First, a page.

Immersed in El Salvador, A Reflection

    Limone and Sochi, a girl she met in the village in the Salvadoran compo, El Papaturro.
    June 20, 2018
    By: Taylor Limone '20

    In the beginning of June, I went on an international service trip to El Salvador. Prior to leaving, my mind was full of expectations. I desperately wanted to be a part of the groups that return from their trips and claim that they have been changed for life. However, I was placed on an immersion trip. This meant I would not be providing the Salvadorans with anything tangible. I would not build a house or feed a village; rather, I would have to allow myself to be served. I remember asking myself, what is going to change me if I am not the one serving? What could I possibly learn from being served?

    CRISPAZ, Christians for Peace in El Salvador, stresses service through accompaniment. Dean Brackley speaks on the idea of “downward mobility” or lowering your social status to live in solidarity “with”. Sometimes service takes on a lens in which the higher class serves the lower, but there is maybe something more valuable in practicing Dean Brackley’s downward mobility. It takes work, and it is something that my group and I developed all week, but I believe that we succeeded.

    During our nightly reflections, Francisco, the executive director of CRISPAZ, recited this quote from Dean Brackley: “Have the courage to let your heart be broken. Have the courage to feel with these folks. Have the courage to fall in love. Have the courage to get ruined for life.” I can honestly say that no words better embody my experiences in El Salvador than these words.

    The Breaking Heart

    I found developing courage very difficult. I kept measuring everything by these expectations that I had created. These expectations kept me from experiencing anything for a little while. Only when one experience did not fit my preconceptions was I able to finally able exercise my courage. 

    One morning our group headed into the heart of San Salvador for a school visit to the Santa Luisa School, which Scranton has a close connection to. Our alumni assist in paying students’ tuition at $50 a year. Father Lally raised funds to put a roof over the recess/courtyard area so the students can still have recess during the 5-month-long rainy season. As we were entering the school, Fr. Ron told us that these students would see our group as rock stars. I thought that there would maybe be 50 kids waiting to greet us inside the walls, but I was wrong. When we walked into the courtyard, nearly 300 students erupted in applause. I had tears in my eyes, but all I could do was hold a smile, which was the only thing that had kept me from crying. Personally, I had not done anything for these students, but they connected me with the good that Scranton had done for them.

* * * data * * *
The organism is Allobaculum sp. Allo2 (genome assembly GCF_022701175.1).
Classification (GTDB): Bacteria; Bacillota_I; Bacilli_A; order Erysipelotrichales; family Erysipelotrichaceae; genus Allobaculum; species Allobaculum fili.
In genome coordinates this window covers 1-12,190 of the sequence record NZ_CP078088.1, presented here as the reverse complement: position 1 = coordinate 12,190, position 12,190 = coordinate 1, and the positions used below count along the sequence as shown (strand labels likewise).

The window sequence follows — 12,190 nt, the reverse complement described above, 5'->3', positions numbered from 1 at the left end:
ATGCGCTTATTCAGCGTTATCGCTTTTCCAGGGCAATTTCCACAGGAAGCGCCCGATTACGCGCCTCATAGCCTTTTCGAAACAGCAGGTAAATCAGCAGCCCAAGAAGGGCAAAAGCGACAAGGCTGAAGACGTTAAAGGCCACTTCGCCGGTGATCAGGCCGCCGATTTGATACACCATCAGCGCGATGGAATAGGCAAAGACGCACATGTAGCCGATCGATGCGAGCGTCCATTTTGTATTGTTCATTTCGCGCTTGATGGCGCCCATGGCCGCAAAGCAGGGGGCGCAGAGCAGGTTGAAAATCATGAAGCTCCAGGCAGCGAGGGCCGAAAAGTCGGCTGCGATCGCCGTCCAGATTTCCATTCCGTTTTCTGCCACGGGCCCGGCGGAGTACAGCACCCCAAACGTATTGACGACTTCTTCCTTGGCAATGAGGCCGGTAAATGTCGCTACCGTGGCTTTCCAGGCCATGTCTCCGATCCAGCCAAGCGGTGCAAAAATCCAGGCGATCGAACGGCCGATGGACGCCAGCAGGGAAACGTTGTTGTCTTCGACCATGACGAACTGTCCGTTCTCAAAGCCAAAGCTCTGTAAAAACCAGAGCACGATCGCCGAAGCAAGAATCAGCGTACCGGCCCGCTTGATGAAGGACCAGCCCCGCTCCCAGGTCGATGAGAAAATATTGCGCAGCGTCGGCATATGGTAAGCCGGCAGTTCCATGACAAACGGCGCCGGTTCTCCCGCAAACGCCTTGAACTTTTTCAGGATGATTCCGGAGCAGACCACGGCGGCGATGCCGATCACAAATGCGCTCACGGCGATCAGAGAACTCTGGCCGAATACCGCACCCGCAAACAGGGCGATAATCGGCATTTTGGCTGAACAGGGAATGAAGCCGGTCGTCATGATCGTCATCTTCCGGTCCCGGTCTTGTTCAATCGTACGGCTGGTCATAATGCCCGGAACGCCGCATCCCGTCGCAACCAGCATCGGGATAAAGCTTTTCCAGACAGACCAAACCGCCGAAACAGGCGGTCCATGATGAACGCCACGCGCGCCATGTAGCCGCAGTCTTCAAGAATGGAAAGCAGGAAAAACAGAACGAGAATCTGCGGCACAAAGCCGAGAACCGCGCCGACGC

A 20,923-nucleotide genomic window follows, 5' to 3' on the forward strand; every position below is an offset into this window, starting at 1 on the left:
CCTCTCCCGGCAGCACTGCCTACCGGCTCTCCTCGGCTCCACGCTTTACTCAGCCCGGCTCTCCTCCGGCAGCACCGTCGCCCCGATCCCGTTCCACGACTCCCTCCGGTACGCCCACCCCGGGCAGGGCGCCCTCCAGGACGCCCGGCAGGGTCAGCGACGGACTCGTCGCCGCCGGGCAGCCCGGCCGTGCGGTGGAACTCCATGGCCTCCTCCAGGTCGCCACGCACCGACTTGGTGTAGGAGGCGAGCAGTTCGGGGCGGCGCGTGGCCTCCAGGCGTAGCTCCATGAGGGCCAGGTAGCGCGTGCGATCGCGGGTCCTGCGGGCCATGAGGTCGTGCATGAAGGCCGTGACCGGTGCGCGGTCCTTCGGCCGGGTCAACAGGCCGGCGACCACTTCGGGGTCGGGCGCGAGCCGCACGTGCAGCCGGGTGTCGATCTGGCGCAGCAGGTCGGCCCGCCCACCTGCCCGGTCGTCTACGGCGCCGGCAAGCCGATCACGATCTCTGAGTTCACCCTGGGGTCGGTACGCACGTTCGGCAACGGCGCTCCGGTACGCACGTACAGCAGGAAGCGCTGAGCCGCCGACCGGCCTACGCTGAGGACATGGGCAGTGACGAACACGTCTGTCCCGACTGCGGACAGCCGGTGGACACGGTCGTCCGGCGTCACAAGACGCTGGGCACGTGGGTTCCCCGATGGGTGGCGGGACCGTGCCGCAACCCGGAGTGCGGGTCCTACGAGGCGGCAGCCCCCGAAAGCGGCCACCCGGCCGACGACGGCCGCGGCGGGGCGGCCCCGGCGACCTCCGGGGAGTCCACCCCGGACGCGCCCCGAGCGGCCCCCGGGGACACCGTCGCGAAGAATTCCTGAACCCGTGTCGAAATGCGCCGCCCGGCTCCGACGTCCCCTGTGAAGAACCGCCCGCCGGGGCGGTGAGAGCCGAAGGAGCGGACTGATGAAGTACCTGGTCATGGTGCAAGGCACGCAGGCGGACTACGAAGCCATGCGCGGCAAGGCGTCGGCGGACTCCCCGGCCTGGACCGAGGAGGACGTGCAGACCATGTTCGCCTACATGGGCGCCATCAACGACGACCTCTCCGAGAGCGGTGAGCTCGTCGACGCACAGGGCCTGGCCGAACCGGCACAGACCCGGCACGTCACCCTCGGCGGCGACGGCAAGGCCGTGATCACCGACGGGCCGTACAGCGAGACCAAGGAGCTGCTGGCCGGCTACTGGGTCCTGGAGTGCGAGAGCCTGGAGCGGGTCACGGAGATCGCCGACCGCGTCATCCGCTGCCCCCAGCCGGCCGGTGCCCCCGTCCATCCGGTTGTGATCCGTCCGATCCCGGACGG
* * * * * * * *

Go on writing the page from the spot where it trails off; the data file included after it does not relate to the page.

The students performed elaborate dances and songs. One of my favorites was a rendition of “Stand by Me.” A group of six students began singing along with Ben E. King’s track. As the song progressed all of us and the 300 students were singing too. We made a sung promise to stand by each other and love one another. As I think about this moment today all I can do is smile, but still in an effort not to cry.

    The day at the Santa Luisa School warmed my heart and created great anguish. I learned that some students travel more than hours by bus, car, and sometimes foot to get to school in the morning. One young boy in 4th grade said that he wakes up at 2:30 a.m. every day in order to arrive to school on time. This particular school ends at 9th grade, then the students go to college, but only those who can afford it. For the majority of the students in the Santa Luisa School education stops at 9th grade. My heart broke knowing that I had access to an education that sometimes I took for granted. At that moment I was fully aware and accompanying these children with compassion that only came from having the courage to let my heart be broken.

    The Loving Heart